Embattled retail chain Laura Ashley has fallen into administration for the second time in as many years, threatening the future of 18 stores and 100 workers.
The fashion and home furnishing retailer, which operates under license from the UK Laura Ashley business, appointed Craig Shepard and Leanne Chesser of KordaMentha Restructuring yesterday.
In a statement, Shepard offered what has become a somewhat standard line for retail collapses in recent months, saying the business had fallen prey to the usual suspects.
“The business has been hurt by the same factors affecting many other fashion retailers – a becalmed retail environment, rising fixed costs and fierce competition from online retailers,” he said.
Shepard and Chesser are reviewing the shape of the business and will call for expressions of interest for the company’s brand license and stock.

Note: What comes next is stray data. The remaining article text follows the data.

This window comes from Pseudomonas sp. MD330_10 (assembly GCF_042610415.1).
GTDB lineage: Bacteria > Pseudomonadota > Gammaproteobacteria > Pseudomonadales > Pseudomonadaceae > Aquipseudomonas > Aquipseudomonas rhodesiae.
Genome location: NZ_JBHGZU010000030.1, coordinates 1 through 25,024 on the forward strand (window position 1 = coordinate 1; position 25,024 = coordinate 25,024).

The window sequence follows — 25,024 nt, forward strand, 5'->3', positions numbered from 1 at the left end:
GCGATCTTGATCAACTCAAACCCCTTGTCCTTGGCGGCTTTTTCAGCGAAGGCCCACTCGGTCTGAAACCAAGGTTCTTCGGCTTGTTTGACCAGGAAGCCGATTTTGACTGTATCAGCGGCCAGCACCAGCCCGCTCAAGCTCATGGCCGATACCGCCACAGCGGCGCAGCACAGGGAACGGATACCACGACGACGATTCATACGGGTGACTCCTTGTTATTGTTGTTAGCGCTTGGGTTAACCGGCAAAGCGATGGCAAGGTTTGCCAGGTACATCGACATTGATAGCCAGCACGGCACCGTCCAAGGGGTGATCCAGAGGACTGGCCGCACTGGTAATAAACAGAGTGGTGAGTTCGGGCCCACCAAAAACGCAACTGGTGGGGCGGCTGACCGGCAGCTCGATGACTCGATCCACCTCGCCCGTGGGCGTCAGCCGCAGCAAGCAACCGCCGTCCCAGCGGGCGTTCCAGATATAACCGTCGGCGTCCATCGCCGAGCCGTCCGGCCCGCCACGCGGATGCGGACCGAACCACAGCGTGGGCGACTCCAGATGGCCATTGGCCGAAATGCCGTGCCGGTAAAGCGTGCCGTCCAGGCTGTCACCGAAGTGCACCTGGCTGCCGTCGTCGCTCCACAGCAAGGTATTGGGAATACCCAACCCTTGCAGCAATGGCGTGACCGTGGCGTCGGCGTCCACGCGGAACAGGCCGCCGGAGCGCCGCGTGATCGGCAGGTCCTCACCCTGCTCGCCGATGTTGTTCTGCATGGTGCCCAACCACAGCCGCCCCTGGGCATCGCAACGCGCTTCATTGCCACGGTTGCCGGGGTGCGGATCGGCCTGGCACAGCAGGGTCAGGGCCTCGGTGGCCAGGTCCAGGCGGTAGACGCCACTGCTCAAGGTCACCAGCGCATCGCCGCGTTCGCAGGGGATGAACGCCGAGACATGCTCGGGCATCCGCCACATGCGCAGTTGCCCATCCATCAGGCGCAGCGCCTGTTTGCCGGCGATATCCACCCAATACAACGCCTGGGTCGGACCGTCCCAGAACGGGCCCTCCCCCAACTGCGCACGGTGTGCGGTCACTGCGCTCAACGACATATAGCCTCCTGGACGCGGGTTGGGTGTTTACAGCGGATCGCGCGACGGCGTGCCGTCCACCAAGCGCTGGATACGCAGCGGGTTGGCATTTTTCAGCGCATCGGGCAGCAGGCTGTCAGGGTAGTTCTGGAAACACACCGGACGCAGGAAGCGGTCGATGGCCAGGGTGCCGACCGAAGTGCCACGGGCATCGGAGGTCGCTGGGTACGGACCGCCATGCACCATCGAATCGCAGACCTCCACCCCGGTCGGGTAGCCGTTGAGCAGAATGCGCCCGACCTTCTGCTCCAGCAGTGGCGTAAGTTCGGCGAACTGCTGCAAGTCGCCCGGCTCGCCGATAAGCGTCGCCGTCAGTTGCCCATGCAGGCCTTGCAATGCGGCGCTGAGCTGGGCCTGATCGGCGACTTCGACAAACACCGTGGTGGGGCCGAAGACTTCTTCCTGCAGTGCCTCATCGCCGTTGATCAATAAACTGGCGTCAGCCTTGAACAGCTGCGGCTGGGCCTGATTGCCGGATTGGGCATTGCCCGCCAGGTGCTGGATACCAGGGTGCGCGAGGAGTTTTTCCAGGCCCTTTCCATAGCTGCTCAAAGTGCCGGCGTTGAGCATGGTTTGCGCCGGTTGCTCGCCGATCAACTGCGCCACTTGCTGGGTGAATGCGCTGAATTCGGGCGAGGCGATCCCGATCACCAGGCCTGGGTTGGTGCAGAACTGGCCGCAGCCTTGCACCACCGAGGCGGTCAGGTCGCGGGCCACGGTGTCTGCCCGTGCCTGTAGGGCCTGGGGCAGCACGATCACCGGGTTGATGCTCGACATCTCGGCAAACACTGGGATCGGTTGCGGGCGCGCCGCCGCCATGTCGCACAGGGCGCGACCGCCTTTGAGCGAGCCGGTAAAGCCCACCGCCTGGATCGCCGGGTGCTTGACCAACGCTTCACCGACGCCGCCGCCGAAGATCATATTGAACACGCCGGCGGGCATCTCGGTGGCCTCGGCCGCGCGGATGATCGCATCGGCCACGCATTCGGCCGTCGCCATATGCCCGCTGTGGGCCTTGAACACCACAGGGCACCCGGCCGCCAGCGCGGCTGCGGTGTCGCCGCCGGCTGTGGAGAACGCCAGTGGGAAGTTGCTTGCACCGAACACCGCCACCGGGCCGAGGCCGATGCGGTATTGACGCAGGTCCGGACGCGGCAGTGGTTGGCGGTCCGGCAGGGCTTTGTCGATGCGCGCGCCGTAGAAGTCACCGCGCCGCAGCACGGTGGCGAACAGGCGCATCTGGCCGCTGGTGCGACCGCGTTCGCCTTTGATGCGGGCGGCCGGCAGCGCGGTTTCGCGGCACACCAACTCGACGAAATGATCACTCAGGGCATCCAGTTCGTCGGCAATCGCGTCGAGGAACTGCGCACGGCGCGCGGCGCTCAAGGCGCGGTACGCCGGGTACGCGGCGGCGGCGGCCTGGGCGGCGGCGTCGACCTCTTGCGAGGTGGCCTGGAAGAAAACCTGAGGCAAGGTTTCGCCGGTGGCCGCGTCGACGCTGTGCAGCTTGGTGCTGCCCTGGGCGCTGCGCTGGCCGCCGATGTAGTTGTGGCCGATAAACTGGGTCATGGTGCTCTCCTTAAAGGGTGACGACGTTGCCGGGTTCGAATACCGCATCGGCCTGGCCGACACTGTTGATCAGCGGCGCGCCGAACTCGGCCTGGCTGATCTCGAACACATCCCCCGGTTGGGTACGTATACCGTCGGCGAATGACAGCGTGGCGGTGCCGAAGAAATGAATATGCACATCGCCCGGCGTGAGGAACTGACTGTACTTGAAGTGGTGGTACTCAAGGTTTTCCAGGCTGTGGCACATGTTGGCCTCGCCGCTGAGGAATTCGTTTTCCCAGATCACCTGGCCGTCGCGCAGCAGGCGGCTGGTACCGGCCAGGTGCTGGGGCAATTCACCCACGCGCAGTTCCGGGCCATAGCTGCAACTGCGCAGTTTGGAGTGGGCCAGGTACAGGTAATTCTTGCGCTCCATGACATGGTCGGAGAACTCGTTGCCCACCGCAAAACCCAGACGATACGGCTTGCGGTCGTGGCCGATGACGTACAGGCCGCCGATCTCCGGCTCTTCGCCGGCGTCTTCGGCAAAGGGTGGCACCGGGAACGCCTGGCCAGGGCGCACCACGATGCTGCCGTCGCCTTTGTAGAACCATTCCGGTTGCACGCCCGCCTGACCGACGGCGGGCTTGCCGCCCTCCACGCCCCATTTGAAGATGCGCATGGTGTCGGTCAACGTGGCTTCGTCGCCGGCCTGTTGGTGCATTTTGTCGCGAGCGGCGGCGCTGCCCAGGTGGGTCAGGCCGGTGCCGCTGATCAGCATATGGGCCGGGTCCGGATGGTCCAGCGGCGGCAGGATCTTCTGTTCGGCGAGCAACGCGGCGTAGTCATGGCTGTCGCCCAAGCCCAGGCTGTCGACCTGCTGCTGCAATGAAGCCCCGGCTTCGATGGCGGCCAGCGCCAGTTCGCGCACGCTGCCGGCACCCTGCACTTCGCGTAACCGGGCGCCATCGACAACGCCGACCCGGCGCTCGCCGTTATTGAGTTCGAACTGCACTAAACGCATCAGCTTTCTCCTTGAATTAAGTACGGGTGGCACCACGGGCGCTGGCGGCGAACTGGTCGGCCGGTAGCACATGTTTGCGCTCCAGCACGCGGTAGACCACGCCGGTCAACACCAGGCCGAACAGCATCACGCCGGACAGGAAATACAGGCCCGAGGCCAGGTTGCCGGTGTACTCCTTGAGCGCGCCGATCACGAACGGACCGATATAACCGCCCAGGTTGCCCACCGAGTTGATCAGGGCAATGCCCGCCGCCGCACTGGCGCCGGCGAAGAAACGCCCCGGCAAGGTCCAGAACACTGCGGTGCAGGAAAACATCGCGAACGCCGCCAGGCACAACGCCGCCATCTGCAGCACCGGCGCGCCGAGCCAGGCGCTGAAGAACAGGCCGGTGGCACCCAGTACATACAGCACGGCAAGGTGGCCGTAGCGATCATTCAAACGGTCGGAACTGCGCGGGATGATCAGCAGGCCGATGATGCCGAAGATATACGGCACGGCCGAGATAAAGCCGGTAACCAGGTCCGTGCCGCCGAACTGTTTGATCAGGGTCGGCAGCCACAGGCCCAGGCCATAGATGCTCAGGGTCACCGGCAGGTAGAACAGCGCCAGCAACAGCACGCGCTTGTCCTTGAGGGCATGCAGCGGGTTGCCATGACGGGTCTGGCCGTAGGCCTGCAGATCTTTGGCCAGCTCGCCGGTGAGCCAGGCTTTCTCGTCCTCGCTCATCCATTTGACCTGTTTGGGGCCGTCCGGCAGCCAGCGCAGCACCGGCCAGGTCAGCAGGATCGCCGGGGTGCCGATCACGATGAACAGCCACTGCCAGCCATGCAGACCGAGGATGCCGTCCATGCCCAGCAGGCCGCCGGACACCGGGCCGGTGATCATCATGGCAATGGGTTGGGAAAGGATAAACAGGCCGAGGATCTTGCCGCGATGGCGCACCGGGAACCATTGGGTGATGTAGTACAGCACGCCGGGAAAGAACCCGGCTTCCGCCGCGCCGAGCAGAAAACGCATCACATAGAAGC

A private investor purchased Laura Ashley’s Australian business from administration in 2016, hoping to turn the business around.
However, Shepard says capital requirements to bring the business back from the brink became “too burdensome” in the current retail environment.
Laura Ashley was founded in England more than 60 years ago by Laura and Bernard Ashley, beginning Australian operations in 1971.
At its peak the business had more than 45 stores in Australia, declining to 18 when the business was purchased in 2016.
When Laura Ashley was advertised for sale in 2016, it had $42 million in annual revenue.
It’s been a difficult year for the retail sector, veteran retail chain Roger David only closed its stores last week, after falling into administration and failing to find a buyer.
Shepard and Chesser will start clearing Laura Ashley stock, a move that will put even more margin pressure on retail competitors in the lead up to Christmas.